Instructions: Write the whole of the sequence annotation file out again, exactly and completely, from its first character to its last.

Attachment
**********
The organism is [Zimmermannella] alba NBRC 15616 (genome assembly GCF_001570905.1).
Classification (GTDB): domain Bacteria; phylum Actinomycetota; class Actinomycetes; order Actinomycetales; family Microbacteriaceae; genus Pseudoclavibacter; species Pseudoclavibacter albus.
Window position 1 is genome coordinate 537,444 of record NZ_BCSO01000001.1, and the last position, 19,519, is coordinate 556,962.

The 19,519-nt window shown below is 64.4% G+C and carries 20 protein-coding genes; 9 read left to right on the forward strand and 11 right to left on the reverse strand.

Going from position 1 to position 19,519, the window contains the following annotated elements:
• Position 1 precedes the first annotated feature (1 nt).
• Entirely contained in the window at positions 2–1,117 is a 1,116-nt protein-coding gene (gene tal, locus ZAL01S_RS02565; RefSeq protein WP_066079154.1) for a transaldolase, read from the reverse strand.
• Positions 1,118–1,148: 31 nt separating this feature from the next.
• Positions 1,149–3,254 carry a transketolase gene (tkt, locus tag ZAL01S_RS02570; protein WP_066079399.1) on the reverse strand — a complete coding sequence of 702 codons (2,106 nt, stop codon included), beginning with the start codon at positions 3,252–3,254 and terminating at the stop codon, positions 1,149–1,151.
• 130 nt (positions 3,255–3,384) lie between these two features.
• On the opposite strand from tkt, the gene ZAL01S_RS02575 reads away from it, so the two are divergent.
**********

The organism is [Zimmermannella] alba NBRC 15616 (genome assembly GCF_001570905.1).
Classification (GTDB): domain Bacteria; phylum Actinomycetota; class Actinomycetes; order Actinomycetales; family Microbacteriaceae; genus Pseudoclavibacter; species Pseudoclavibacter albus.
Window position 1 is genome coordinate 537,444 of record NZ_BCSO01000001.1, and the last position, 19,519, is coordinate 556,962.

The 19,519-nt window shown below is 64.4% G+C and carries 20 protein-coding genes; 9 read left to right on the forward strand and 11 right to left on the reverse strand.

Going from position 1 to position 19,519, the window contains the following annotated elements:
• Position 1 precedes the first annotated feature (1 nt).
• Entirely contained in the window at positions 2–1,117 is a 1,116-nt protein-coding gene (gene tal, locus ZAL01S_RS02565; RefSeq protein WP_066079154.1) for a transaldolase, read from the reverse strand.
• Positions 1,118–1,148: 31 nt separating this feature from the next.
• Positions 1,149–3,254 carry a transketolase gene (tkt, locus tag ZAL01S_RS02570; protein WP_066079399.1) on the reverse strand — a complete coding sequence of 702 codons (2,106 nt, stop codon included), beginning with the start codon at positions 3,252–3,254 and terminating at the stop codon, positions 1,149–1,151.
• 130 nt (positions 3,255–3,384) lie between these two features.
• On the opposite strand from tkt, the gene ZAL01S_RS02575 reads away from it, so the two are divergent.